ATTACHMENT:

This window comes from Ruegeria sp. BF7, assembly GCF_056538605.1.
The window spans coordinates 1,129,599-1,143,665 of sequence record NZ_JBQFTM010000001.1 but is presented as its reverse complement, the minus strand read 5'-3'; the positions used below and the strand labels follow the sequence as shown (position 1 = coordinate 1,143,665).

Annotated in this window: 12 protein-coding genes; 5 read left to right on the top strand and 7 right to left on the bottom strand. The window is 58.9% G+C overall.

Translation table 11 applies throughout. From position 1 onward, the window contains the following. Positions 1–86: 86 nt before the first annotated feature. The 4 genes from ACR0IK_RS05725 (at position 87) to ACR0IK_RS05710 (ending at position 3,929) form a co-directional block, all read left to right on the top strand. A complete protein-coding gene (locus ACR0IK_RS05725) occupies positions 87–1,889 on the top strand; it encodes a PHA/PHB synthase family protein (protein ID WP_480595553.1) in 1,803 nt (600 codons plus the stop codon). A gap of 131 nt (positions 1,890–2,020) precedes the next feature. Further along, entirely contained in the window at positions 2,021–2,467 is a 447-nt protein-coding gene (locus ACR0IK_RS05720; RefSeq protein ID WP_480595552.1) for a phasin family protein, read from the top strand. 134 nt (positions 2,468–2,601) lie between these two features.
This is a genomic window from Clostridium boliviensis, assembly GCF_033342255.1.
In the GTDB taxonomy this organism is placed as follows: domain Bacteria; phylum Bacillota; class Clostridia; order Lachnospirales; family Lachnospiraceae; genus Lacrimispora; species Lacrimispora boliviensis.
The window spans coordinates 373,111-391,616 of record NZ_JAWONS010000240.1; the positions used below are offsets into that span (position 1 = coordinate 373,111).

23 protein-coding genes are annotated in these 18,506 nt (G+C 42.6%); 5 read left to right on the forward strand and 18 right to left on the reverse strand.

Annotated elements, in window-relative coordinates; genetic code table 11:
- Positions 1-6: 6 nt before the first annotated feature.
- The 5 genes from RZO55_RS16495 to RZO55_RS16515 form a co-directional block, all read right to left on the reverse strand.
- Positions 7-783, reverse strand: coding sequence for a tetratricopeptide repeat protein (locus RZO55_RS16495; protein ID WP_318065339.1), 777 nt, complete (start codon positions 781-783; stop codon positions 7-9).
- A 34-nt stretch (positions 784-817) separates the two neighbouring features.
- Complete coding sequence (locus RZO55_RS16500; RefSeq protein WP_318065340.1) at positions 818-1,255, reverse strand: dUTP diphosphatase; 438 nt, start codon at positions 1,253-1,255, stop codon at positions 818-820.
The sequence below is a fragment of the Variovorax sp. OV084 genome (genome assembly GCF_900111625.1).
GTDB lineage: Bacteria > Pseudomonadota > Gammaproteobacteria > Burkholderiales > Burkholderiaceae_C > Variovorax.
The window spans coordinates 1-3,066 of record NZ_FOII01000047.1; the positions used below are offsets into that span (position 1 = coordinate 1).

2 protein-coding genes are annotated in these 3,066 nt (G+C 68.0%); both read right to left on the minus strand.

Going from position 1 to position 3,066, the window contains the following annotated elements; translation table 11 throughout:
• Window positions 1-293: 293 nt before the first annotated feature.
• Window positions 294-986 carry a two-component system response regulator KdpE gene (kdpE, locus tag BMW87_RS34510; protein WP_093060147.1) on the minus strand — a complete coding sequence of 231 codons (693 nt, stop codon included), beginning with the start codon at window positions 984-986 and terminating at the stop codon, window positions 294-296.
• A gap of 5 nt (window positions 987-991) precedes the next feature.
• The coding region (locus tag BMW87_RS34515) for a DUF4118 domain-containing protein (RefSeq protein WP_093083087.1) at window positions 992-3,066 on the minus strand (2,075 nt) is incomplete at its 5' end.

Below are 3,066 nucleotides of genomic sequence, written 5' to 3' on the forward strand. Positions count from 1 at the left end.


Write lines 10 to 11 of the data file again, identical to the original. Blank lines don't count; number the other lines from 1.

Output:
- Positions 1-6: 6 nt before the first annotated feature.
- The 5 genes from RZO55_RS16495 to RZO55_RS16515 form a co-directional block, all read right to left on the reverse strand.